17 Structural Imbalance and Postural Support
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Dynamic Chiropractic – May 6, 2004, Vol. 22, Issue 10

Structural Imbalance and Postural Support

By Mark Charrette, DC

Overpronation of the foot is one of the most common conditions affecting the human frame. This is a condition wherein the foot rolls inward, creating a foot that is flatter, wider and longer.

A subluxation pattern of the various tarsals and metatarsals results.

As chiropractors, we understand that the foundation of the spine is the pelvis, and that any pelvic misalignment can affect the biomechanics of the lumbar, thoracic and cervical sections of the spine. What we must remember is that the pelvis is itself dependent upon the status of balance in the lower extremities and the pedal foundation.

Consequences of Imbalance

Any structural imbalance - such as an anatomical leg-length inequality or pes planus - requires compensating movements in the lower extremities and pelvis in order to minimize, as much as possible, stresses and strains that could affect the spinal column. Over time, however, specific muscle imbalances and shortenings will develop. Eventually, both the soft tissues and bones are damaged by microtrauma, which can eventually lead to pain and discomfort.1-5

A functional imbalance, such as collapse of the arches of the foot, also results in excessive motion during the various phases of gait. With excessive pronation, the entire leg spends too much time in internal rotation, placing twisting stresses on the pelvis with each step. In time, this results in overstretching of the hip and pelvic support ligaments, and can also be a cause of chronic pain and dysfunction.

Screening for Imbalance

An evaluation to check for lower extremity imbalance should be performed on every patient who presents with chronic musculoskeletal conditions of the spine or lower extremities. This can be done with a quick and easy screening procedure, such as a weight-bearing examination. The following is a recommended series of observations to make while the patient is barefoot and standing:

Foot flare: Toeing out while walking indicates hyperpronation. Weight falls on the medial longitudinal arch, leading to plastic deformation that weakens the foot's supportive qualities.

Knee rotation: Hyperpronation forces the patella to rotate medially, indicating excessive leg movement. The tibia and femur rotate medially, increasing the risk of abnormal hip rotation.

Bowed Achilles tendon(s): The Achilles tendon bows in on the side of hyperpronation. The calcaneus tilts inward, bringing the talus with it. The stress can extend to the tibia and along the entire kinetic chain.

Low medial longitudinal arches: With the patient in a normal, relaxed stance, insert two fingers beneath each medial longitudinal arch. Tight plantar fasciae, with possible pain or pressure, indicate foot imbalance. As the patient shifts weight outward, note tissue relaxation and absence of pain.

Shoe wear: With hyperprona-tion, excessive heel wear on the outer edges occurs. Check also for lateral distortion in the counter and/or shoe vamp.6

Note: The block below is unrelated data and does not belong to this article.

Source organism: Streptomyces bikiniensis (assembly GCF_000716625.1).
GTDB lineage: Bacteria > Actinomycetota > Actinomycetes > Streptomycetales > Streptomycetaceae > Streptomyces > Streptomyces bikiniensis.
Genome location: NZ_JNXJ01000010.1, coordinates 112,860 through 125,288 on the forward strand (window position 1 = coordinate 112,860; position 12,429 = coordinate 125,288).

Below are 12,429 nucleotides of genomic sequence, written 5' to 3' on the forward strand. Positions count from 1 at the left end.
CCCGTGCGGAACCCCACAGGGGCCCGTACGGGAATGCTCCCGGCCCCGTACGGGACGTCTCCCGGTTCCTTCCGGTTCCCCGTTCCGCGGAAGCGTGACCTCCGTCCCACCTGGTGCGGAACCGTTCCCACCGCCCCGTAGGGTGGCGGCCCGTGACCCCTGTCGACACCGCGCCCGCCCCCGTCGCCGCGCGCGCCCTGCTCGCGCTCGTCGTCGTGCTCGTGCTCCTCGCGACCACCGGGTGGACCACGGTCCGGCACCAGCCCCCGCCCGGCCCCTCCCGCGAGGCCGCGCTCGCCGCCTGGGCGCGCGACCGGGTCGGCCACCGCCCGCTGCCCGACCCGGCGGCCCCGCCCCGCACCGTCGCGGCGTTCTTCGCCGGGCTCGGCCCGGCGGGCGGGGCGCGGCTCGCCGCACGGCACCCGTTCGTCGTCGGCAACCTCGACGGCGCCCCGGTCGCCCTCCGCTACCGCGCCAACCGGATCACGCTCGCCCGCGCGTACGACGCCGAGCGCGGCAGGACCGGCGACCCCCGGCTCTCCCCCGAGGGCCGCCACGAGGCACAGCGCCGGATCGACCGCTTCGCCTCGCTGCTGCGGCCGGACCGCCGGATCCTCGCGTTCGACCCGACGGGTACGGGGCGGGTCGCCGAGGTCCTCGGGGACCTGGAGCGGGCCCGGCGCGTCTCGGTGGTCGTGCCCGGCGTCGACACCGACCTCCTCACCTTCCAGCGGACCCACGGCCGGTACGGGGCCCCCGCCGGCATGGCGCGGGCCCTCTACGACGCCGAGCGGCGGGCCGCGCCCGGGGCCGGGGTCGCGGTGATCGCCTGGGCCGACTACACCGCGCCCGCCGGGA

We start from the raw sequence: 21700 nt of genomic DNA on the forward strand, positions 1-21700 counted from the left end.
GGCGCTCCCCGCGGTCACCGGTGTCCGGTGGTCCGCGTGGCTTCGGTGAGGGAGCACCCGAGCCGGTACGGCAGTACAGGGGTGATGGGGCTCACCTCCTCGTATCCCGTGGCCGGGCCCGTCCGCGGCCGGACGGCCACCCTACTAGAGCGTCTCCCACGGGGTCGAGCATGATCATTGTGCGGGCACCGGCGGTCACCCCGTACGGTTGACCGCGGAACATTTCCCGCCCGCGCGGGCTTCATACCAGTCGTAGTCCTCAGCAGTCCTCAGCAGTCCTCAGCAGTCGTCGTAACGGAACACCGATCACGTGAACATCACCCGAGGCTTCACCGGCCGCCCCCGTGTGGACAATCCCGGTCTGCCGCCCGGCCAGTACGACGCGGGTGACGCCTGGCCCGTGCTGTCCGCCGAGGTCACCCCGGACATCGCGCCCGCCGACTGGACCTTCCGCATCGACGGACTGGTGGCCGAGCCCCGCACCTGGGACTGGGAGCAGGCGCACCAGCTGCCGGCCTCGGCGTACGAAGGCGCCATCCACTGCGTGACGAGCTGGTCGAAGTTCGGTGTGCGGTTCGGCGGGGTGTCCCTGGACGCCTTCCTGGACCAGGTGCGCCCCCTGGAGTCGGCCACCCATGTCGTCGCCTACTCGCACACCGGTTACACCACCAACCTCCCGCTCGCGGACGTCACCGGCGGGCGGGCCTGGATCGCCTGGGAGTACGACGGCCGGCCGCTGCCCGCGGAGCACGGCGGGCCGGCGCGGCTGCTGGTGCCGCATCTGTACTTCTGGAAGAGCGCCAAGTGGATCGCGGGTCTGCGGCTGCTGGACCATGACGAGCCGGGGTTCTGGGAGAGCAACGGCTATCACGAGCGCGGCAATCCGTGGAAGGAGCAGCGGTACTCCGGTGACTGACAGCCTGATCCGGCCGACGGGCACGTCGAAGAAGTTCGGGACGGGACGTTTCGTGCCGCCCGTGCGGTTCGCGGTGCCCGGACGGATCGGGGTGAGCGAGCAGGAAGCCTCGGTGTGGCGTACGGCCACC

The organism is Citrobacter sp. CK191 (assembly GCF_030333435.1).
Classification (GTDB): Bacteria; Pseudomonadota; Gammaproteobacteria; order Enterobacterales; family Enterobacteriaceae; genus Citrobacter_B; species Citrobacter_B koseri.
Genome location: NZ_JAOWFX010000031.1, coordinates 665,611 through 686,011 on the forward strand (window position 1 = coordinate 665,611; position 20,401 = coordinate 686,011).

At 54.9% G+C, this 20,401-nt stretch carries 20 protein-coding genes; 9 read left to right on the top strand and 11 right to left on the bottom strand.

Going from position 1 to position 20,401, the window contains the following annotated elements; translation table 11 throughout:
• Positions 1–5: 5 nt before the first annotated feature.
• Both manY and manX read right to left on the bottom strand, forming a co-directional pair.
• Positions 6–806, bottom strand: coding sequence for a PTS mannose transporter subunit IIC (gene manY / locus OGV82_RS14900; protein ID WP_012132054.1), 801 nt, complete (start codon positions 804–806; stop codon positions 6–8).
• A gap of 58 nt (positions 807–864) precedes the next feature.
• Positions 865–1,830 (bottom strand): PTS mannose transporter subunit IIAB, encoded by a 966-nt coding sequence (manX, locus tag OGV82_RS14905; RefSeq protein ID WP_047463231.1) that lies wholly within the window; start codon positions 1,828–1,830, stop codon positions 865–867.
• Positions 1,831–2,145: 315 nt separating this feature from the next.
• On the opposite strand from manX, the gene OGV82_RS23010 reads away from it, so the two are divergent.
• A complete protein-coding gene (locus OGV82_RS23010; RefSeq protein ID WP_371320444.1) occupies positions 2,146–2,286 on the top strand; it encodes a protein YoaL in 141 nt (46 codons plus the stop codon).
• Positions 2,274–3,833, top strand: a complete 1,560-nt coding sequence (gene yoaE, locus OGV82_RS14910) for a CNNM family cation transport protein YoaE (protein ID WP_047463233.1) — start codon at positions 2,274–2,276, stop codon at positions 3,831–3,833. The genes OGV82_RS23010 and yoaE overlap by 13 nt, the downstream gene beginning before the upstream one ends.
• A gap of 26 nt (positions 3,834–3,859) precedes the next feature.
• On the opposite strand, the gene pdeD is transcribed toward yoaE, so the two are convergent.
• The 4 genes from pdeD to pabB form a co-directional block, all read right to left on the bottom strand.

The 20-30 seconds required to perform the above exam is time well-spent in avoiding treatment frustration and improving patient outcome. The information you gather about the feet will be very helpful in dealing with postural distortions and pain farther up the body. For example, positive findings often indicate a need for custom-made, flexible foot orthotics to help stabilize the spine and pelvis and absorb heel-strike shock.

Typical Subluxation Pattern of the Pronated Foot

When the foot pronates, creating a longer, wider and flatter foot, the tarsal bones subluxate in a predictable pattern. The first, second and third cuneiforms will subluxate in an inferior direction.

Adjustment for Inferior Cuneiforms 1-2-3

The doctor stands on the involved foot side, facing the opposite foot. The superior, or headward, hand makes a U-shaped contact over the talus-navicular-cuboid area on the dorsal surface of the foot. The doctor applies inferior traction with this hand while keeping the forearm as parallel as possible to the tibia.

The medial-anterior border of the doctor's inferior or thrusting hand contacts the plantar surface of the foot. A dynamic thrust is given in a superior line of drive, while the superior/headward hand applies inferior traction.

Rotating the foot slightly internally or externally can bring about relaxation, making this adjustment more effective.


  1. Kavanaugh J, Yu JS. Too much of a good thing: overuse injuries of the knee. Magn Reson Imaging Clin N Am 2000;8(2):321-334.
  2. Kibler WB, Safran MR. Musculoskeletal injuries in the young tennis player. Clin Sports Med 2000;19(4):781-792.
  3. Chambless KM, Knudtson J, Eck JC, Covington LA. Rate of injury in minor league baseball by level of play. Am J Orthop 2000; 29(11):869-872.
  4. Gabbett TJ. Incidence, site, and nature of injuries in amateur rugby league over three consecutive seasons. Br J Sports Med 2000;34 (2):98-103.
  5. Hyland J, Yochum T, Barry M. Posture and weightbearing biomechanics: unproved theory or clinically important concept? Dynamic Chiropractic 1996;14(16):21-24.
  6. Charrette MN. Examination of the foot and ankle: non-weightbear-ing and weightbearing procedures. Success Express 1996;16(3):20-22.

Mark N. Charrette, DC
Las Vegas, Nevada

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